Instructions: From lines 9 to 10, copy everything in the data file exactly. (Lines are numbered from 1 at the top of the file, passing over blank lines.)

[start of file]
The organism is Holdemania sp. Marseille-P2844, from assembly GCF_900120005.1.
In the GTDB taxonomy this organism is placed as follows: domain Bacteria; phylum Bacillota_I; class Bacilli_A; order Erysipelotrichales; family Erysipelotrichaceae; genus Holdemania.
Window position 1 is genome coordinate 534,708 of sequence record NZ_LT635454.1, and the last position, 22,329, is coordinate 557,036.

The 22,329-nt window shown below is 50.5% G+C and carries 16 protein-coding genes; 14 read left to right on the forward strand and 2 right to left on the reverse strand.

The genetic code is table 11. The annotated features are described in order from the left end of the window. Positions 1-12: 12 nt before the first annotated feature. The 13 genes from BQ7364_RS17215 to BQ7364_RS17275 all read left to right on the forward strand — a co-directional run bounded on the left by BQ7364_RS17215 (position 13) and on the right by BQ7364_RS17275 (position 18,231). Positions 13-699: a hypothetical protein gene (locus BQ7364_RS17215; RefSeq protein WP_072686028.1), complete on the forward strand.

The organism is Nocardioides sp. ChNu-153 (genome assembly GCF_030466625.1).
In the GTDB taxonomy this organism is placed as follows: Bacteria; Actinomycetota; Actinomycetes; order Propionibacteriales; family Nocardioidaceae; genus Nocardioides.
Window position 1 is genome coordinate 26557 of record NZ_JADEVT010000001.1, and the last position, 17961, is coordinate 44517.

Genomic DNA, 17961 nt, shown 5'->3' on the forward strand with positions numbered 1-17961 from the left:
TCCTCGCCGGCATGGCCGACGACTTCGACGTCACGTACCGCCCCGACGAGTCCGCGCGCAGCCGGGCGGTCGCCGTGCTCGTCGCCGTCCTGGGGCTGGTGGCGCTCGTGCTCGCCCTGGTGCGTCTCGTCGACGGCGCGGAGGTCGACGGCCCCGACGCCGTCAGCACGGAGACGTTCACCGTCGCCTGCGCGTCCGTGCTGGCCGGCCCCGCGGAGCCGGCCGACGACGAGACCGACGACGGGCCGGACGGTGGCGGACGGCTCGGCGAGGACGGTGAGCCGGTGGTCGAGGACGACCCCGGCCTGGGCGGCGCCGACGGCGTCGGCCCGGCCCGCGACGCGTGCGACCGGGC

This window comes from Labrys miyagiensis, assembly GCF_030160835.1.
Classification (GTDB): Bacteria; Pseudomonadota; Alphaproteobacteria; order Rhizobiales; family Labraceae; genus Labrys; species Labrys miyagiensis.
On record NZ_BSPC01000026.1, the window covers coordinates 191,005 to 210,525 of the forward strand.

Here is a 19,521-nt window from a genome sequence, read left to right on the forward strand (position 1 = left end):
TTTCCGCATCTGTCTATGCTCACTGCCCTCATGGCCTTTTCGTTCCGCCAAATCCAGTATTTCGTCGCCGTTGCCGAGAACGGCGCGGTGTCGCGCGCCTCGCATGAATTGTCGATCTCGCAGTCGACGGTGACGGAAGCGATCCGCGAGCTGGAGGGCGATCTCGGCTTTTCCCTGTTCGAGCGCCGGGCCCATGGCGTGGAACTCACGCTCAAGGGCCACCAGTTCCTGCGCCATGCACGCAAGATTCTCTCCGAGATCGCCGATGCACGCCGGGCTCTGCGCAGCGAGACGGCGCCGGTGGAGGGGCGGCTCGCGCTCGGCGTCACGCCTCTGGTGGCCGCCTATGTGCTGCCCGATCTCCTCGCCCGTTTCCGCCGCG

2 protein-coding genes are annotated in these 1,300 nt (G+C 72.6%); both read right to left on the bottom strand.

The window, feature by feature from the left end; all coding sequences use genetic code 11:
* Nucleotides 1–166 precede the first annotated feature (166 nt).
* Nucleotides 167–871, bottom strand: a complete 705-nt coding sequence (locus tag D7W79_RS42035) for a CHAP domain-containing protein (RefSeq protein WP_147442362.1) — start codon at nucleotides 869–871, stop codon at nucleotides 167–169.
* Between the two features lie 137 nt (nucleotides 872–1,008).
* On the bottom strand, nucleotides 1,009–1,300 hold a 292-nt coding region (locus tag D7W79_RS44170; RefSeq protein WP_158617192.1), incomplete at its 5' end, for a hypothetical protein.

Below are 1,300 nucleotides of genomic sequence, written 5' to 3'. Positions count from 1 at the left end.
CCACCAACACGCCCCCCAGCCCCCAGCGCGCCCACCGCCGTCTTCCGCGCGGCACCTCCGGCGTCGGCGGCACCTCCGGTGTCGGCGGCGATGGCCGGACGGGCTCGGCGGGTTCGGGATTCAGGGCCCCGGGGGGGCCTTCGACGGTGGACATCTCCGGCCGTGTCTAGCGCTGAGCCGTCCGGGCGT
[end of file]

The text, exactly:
Genomic DNA, 17961 nt, shown 5'->3' on the forward strand with positions numbered 1-17961 from the left:
TCCTCGCCGGCATGGCCGACGACTTCGACGTCACGTACCGCCCCGACGAGTCCGCGCGCAGCCGGGCGGTCGCCGTGCTCGTCGCCGTCCTGGGGCTGGTGGCGCTCGTGCTCGCCCTGGTGCGTCTCGTCGACGGCGCGGAGGTCGACGGCCCCGACGCCGTCAGCACGGAGACGTTCACCGTCGCCTGCGCGTCCGTGCTGGCCGGCCCCGCGGAGCCGGCCGACGACGAGACCGACGACGGGCCGGACGGTGGCGGACGGCTCGGCGAGGACGGTGAGCCGGTGGTCGAGGACGACCCCGGCCTGGGCGGCGCCGACGGCGTCGGCCCGGCCCGCGACGCGTGCGACCGGGC